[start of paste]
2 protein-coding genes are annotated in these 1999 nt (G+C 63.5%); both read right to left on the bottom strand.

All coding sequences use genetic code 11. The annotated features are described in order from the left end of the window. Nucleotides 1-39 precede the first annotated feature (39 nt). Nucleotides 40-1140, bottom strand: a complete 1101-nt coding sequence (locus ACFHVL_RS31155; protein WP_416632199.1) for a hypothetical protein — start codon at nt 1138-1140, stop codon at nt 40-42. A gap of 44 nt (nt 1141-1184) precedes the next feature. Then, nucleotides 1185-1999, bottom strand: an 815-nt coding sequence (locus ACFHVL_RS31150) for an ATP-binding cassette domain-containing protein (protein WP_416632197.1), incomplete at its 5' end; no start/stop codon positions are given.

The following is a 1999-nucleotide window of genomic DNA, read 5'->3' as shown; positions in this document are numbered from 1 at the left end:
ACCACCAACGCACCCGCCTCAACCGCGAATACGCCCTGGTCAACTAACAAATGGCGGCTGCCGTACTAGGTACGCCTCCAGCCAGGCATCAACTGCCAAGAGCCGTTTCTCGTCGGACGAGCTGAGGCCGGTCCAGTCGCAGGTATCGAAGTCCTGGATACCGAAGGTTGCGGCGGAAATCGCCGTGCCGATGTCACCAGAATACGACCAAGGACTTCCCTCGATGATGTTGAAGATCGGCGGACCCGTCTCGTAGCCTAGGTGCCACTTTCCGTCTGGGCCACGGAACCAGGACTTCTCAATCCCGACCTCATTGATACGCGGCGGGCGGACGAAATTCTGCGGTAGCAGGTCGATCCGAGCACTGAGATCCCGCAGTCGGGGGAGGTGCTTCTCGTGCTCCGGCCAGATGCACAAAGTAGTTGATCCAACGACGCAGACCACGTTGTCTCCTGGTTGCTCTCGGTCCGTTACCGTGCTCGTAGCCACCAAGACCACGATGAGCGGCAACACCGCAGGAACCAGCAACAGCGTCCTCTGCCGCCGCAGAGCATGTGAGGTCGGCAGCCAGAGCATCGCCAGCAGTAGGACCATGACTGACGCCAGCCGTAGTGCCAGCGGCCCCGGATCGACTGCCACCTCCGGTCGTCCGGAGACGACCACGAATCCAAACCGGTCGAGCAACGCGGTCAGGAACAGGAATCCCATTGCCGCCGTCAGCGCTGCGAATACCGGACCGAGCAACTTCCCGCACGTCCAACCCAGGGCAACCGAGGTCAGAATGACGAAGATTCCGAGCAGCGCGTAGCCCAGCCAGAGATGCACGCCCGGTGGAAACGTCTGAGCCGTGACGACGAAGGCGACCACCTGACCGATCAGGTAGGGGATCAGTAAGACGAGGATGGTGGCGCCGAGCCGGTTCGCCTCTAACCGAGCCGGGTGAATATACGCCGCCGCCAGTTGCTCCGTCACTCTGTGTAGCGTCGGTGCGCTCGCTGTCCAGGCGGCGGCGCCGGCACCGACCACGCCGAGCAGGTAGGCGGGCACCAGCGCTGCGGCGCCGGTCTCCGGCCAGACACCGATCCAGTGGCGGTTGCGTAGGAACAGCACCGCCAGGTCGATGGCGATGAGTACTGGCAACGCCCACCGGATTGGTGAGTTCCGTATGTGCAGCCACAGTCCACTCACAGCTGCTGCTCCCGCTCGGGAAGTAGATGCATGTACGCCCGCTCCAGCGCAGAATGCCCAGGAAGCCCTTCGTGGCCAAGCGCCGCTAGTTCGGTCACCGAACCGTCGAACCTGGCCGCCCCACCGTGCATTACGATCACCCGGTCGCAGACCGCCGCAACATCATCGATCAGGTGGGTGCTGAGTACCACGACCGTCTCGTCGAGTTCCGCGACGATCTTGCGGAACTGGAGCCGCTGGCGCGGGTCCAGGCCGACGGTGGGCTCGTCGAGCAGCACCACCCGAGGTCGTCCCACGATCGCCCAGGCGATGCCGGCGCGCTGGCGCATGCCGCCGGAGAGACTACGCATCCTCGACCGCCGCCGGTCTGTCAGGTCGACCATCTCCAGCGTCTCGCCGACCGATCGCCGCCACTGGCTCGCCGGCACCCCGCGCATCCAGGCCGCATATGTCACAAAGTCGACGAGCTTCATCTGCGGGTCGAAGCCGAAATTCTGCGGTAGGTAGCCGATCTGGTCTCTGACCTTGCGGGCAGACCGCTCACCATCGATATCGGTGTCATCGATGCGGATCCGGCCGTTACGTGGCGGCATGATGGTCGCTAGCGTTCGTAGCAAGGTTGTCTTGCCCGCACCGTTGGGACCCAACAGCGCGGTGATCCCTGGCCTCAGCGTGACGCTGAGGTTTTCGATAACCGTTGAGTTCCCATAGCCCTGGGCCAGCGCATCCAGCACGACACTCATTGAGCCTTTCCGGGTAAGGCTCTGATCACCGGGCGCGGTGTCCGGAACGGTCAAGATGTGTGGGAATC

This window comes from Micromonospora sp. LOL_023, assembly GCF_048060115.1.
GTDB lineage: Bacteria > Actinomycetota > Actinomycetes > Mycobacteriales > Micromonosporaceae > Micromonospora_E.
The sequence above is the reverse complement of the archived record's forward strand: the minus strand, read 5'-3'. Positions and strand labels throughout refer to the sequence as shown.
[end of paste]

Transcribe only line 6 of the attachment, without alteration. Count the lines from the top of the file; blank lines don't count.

GTDB lineage: Bacteria > Actinomycetota > Actinomycetes > Mycobacteriales > Micromonosporaceae > Micromonospora_E.